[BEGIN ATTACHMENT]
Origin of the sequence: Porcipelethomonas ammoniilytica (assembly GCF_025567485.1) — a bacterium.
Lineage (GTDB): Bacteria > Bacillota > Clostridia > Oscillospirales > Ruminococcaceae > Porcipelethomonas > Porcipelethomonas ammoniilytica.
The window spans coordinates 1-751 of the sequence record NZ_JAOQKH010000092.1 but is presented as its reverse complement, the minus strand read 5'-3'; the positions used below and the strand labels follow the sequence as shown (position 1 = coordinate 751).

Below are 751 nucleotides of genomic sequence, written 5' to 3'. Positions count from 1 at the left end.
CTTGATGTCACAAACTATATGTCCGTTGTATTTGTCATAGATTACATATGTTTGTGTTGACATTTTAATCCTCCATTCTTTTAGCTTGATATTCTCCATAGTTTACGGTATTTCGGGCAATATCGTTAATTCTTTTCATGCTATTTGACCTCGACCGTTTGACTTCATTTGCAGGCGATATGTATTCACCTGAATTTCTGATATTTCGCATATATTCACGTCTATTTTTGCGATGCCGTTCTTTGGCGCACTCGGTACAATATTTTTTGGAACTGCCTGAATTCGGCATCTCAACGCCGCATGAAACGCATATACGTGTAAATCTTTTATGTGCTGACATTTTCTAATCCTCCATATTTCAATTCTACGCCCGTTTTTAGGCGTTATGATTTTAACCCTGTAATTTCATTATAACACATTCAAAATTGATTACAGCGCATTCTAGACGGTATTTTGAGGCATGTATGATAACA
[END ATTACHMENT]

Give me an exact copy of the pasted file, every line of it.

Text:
Origin of the sequence: Porcipelethomonas ammoniilytica (assembly GCF_025567485.1) — a bacterium.
Lineage (GTDB): Bacteria > Bacillota > Clostridia > Oscillospirales > Ruminococcaceae > Porcipelethomonas > Porcipelethomonas ammoniilytica.
The window spans coordinates 1-751 of the sequence record NZ_JAOQKH010000092.1 but is presented as its reverse complement, the minus strand read 5'-3'; the positions used below and the strand labels follow the sequence as shown (position 1 = coordinate 751).

Below are 751 nucleotides of genomic sequence, written 5' to 3'. Positions count from 1 at the left end.
CTTGATGTCACAAACTATATGTCCGTTGTATTTGTCATAGATTACATATGTTTGTGTTGACATTTTAATCCTCCATTCTTTTAGCTTGATATTCTCCATAGTTTACGGTATTTCGGGCAATATCGTTAATTCTTTTCATGCTATTTGACCTCGACCGTTTGACTTCATTTGCAGGCGATATGTATTCACCTGAATTTCTGATATTTCGCATATATTCACGTCTATTTTTGCGATGCCGTTCTTTGGCGCACTCGGTACAATATTTTTTGGAACTGCCTGAATTCGGCATCTCAACGCCGCATGAAACGCATATACGTGTAAATCTTTTATGTGCTGACATTTTCTAATCCTCCATATTTCAATTCTACGCCCGTTTTTAGGCGTTATGATTTTAACCCTGTAATTTCATTATAACACATTCAAAATTGATTACAGCGCATTCTAGACGGTATTTTGAGGCATGTATGATAACA